Report: Al Qaeda emir's hand in Egypt and Syria
Die Welt, a German daily, has published an interesting report on al Qaeda's plans for Syria and Egypt. The original can be found here and Worldcrunch has produced a translation of the article, "Has Syria become Al-Qaeda's New Base for Terror Strikes on Europe?"
Die Welt's reporting jibes with what we've reported at The Long War Journal concerning the ties between al Qaeda-linked jihadists in Egypt and the Sept. 11, 2012 terrorist attack in Benghazi, Libya.
Here are the key excerpts [emphasis added]:
Al-Qaeda boss Ayman al-Zawahiri is focusing his efforts on Syria and Egypt, trying to build new structures in these two key countries since many of the established al-Qaeda offshoots no longer listen to the network's leadership after the death of Osama Bin Laden, according to information from Western intelligence sources.
Al-Zawahiri's contact in Syria is Abu Muhammad al-Julani, the Jabat al-Nusrah leader. In Egypt, Jamal al-Kashef and Sheik Adel Shehato look after al-Qaeda interests. Al-Qaeda's aim is to fight the "heretical regimes" in both countries; to al-Zawahiri the new regime of Islamist President Mohammed Morsi also counts as one of these. In one of his recent speeches, al-Zawahiri called for attacks on the Egyptian military to help bring down Morsi's government.
According to intelligence sources, several al-Qaeda leaders who were originally from Egypt have returned there after years of fighting in Pakistan and Afghanistan. Other leaders and active members have been released from prison by the Morsi government. The al-Qaeda cell in Egypt is thought to have been involved in the attack on the American consulate in Benghazi, Libya.
On October 24, Egyptian security forces however did raid a "safe house" in Cairo that was used by al-Qaeda members under al-Kashef's orders. One al-Qaeda fighter was killed, and others were taken into custody. A large weapons depot and explosives were found at the site. In several other raids over the next few days, 20 more al-Qaeda operatives were arrested. Egyptian sources said the cell was directly under al-Zawahiri's orders and was working to bring the Morsi government down.
Because of the political turmoil in Egypt, the country has become a stomping ground for global jihadists. A German al-Qaeda fighter, Denis Cuspert, who has threatened attacks in Germany, has gone to Cairo. Many German and European fighters pretend to be going to Egypt to study Islam or Arabic, but then head for al-Qaeda training camps in Egypt, the Sinai or Libya.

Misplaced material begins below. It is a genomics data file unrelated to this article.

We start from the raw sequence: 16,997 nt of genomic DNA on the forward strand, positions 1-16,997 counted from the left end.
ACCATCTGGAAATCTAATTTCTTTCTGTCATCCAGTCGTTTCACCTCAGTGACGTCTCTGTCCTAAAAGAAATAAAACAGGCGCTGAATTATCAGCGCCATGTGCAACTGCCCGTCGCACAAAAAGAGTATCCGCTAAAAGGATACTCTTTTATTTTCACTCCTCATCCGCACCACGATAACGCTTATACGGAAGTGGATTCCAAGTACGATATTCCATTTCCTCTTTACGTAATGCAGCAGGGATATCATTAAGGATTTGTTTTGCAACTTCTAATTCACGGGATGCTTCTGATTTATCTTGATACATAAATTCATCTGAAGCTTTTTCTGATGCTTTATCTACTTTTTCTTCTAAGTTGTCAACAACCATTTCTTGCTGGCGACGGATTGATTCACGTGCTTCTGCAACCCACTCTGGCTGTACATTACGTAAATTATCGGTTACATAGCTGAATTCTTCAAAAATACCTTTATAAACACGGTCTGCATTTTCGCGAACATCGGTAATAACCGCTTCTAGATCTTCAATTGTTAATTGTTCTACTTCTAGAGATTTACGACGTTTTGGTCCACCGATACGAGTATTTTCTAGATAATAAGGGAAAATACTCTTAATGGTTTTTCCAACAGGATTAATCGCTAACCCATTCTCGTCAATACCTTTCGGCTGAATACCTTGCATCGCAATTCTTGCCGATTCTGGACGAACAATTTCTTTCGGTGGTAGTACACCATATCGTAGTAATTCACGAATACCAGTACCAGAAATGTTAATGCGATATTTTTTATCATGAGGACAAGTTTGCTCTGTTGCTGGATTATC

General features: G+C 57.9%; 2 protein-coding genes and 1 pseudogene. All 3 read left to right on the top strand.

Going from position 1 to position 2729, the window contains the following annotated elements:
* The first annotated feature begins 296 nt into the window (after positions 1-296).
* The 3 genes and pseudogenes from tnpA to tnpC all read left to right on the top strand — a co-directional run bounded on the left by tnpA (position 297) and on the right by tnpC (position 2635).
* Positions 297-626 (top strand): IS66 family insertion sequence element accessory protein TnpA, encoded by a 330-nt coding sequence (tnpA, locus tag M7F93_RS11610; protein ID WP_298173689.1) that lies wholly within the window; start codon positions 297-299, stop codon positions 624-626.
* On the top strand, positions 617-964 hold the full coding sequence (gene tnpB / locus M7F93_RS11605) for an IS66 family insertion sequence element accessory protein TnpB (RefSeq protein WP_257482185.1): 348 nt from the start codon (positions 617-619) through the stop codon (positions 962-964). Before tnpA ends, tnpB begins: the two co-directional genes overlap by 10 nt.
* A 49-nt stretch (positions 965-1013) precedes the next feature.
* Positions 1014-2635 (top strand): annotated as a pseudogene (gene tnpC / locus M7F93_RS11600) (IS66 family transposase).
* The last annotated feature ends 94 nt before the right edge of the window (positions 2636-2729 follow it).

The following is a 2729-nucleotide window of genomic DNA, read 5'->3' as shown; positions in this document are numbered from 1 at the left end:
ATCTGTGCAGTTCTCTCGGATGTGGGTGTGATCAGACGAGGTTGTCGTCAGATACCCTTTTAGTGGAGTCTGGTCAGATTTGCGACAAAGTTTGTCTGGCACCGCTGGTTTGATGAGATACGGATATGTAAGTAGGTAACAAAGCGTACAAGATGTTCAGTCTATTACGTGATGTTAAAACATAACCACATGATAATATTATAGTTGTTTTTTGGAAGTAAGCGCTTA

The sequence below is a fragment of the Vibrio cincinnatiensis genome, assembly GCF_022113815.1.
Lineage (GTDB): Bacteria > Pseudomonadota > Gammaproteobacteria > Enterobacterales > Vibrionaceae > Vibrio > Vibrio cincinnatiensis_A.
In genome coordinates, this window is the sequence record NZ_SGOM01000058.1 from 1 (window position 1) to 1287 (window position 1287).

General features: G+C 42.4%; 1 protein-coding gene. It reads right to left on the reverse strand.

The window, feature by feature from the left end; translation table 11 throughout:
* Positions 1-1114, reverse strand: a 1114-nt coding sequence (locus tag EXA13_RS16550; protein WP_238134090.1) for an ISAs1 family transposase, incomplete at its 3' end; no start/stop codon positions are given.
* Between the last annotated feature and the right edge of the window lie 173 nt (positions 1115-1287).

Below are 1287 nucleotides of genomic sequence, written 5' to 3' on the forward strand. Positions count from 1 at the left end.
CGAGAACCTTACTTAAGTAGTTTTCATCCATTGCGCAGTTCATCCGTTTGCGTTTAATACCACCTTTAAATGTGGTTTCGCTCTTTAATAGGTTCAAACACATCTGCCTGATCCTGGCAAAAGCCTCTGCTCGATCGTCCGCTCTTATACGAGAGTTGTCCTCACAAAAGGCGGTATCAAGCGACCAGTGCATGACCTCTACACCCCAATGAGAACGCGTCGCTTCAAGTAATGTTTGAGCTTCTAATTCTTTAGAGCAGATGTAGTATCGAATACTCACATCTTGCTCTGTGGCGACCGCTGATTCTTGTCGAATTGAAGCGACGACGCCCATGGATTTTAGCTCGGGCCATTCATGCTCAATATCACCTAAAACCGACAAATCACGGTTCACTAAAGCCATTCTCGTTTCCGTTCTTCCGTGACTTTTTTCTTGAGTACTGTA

The key parts here deal with the Nasr City cell and the roles played by its leaders Muhammad al Kashef and Sheikh Adel Shehato. Egyptian authorities raided an apartment building in the Nasr City neighborhood of Cairo on Oct. 24 after they learned that an al Qaeda cell tied to the Benghazi attack was operating there. Since then, the Egyptians arrested Shehato (accusing him of founding and financing the cell) and Kashef (who is another senior leader of the cell). Some of the terrorists responsible for the Benghazi attack were trained in Kashef's Libyan camps.
Both Kashef and Shehato are longtime Egyptian Islamic Jihad (EIJ) leaders. And the EIJ has long been headed by Ayman al Zawahiri. Shehato has openly professed his admiration for al Qaeda and appeared alongside Mohammed al Zawahiri, Ayman's younger brother, and other pro-al Qaeda jihadists in propaganda videos. Shehato and al Qaeda-affiliated jihadists helped incite protesters in Cairo on Sept. 11, 2012.
Kashef has reportedly reached out to Ayman al Zawahiri since his release from an Egyptian prison. According to some Arabic press reports, Kashef became a top al Qaeda leader in Egypt and Libya and was given clearance by Ayman al Zawahiri to launch operations.
Surprisingly, the connections between al Qaeda's Egyptian network and the Benghazi attack have received little coverage in the American press. The Wall Street Journal provided in-depth coverage, and there have been some mentions in other press reporting. But, overall, there has not been nearly as much reporting on this throughout the media as one might expect. Links to The Long War Journal's coverage are included in the text above.
On another note, the last paragraph excerpted from Die Welt above mentions "German al Qaeda fighter" Denis Cuspert's relocation to Egypt. You can read The Long War Journal's summary of press reports concerning Cuspert and other German jihadists now in Egypt here.
Based on Western intelligence sources, Die Welt reports the following with respect to Syria:
(1) Ayman al Zawahiri's point of contact in Syria is Abu Muhammad al-Julani. You can read more about him here.
(2) "Western intelligence agencies believe that there are some 100 Muslims with European passports involved in the war in Syria" and those same agencies are concerned that they will return to Europe with bad intentions.
(3) "Western intelligence operatives say that al Nusrah runs several large training camps in Syria where Islamists with fighting experience - veterans of the wars in Iraq and Afghanistan - train new recruits, including Islamists from Western countries."
(4) There is growing concern that the al Nusrah Front will get its hands on Assad's chemical weapons.
Remember, though, al Qaeda is supposed to be dead.